4. drbill

    drbill The Lorax for the Kelp Forest Scuba Legend

    # of Dives: 2,500 - 4,999
    Location: Santa Catalina Island, CA
    This book was certainly one factor in my first use of SCUBA back in 1961. It was an eye opener in my youth as was the film. Yes, there is much they didn't know back then, especially about human impacts on the environment. By the way, I still do deep dives on air, but gave up walking around in my Speedo about 35 years ago!
  5. fnfalman

    fnfalman Orca

    # of Dives: 200 - 499
    Location: Southern California, USA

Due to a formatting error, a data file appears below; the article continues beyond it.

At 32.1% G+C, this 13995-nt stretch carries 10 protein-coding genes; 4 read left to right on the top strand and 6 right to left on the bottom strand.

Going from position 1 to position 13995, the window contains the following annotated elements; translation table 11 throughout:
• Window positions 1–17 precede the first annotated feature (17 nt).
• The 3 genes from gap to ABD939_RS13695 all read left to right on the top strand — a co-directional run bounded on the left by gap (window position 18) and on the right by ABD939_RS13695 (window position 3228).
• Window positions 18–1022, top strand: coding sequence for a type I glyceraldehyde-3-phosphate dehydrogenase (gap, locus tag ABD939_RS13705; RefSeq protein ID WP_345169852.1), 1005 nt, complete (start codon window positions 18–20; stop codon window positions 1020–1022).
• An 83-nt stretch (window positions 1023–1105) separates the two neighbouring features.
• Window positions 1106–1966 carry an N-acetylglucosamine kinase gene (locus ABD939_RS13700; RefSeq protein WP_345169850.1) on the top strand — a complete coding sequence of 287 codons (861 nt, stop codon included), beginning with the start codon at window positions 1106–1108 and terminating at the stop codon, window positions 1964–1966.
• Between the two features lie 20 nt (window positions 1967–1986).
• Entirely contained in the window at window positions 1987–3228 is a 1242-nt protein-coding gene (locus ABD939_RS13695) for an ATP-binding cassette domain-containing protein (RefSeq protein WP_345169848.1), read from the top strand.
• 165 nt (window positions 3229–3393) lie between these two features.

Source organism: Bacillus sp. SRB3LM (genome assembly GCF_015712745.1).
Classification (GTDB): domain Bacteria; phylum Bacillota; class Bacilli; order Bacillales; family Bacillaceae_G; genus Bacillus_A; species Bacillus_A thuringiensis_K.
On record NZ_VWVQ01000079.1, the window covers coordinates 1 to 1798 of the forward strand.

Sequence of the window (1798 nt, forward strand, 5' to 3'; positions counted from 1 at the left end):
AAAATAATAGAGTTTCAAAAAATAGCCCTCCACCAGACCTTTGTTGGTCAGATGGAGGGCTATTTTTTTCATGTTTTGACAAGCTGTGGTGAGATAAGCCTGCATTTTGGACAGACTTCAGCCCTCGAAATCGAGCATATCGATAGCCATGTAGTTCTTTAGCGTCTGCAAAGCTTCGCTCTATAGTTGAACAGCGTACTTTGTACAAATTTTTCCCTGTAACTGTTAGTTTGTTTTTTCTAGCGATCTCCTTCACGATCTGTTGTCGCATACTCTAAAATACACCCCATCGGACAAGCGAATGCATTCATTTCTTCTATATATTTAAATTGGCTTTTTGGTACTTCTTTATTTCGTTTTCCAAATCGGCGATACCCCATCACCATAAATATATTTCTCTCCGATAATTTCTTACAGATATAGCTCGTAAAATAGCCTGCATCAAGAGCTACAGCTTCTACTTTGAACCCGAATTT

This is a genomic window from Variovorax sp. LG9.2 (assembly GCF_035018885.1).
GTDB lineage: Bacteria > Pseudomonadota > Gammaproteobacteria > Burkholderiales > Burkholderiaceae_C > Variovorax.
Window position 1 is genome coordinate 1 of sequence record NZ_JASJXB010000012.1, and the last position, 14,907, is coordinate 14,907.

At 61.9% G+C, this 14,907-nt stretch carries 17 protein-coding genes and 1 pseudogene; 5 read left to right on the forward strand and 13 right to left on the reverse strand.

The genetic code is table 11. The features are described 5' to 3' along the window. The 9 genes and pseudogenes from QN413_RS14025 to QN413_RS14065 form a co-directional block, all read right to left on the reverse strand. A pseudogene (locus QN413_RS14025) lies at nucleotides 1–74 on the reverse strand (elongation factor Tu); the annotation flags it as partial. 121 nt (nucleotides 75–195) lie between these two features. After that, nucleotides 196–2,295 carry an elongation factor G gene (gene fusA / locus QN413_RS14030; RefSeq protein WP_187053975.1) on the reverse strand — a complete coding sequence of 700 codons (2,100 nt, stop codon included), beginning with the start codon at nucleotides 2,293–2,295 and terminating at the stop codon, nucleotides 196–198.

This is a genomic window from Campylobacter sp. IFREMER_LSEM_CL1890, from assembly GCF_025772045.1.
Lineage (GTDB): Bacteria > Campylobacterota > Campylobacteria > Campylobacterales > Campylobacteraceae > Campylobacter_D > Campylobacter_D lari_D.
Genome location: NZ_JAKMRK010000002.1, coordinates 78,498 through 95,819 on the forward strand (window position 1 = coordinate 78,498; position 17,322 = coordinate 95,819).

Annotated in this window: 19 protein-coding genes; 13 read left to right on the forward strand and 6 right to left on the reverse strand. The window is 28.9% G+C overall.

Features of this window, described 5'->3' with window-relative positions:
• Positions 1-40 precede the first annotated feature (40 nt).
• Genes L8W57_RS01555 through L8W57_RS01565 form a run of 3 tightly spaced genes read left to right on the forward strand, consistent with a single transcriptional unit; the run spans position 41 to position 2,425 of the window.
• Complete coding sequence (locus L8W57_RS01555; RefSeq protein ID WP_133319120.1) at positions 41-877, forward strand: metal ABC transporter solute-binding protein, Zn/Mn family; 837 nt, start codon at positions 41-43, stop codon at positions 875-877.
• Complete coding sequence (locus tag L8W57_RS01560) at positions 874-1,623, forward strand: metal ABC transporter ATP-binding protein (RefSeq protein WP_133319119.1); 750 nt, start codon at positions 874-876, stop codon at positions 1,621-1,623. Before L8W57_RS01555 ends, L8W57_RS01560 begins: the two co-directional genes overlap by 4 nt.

I thoroughly enjoyed that book as well.

    The part about how on Jacques's first dive, he went into a little ledge/cave and just simply plucked lobsters off the ceiling.
  6. highdesert

    highdesert ScubaBoard Supporter ScubaBoard Supporter

    # of Dives: None - Not Certified
    Location: SW USA
    It's the inspiration that started me on the road to diving. I think I'm due to read it again.
  7. Ze_Abron

    Ze_Abron ScubaBoard Supporter ScubaBoard Supporter

    # of Dives: 100 - 199
    Location: London
    Ok, you guys have inspired me to read it. You can buy a 1st edition hardback off Amazon for less than 2 bucks!
  8. DaleC

    DaleC Solo Diver

    # of Dives: 500 - 999
    Location: Leftcoast of Canada
  9. GrandpaScuba

    GrandpaScuba Instructor, Scuba

    # of Dives:
    Location: Seattle, Puget Sound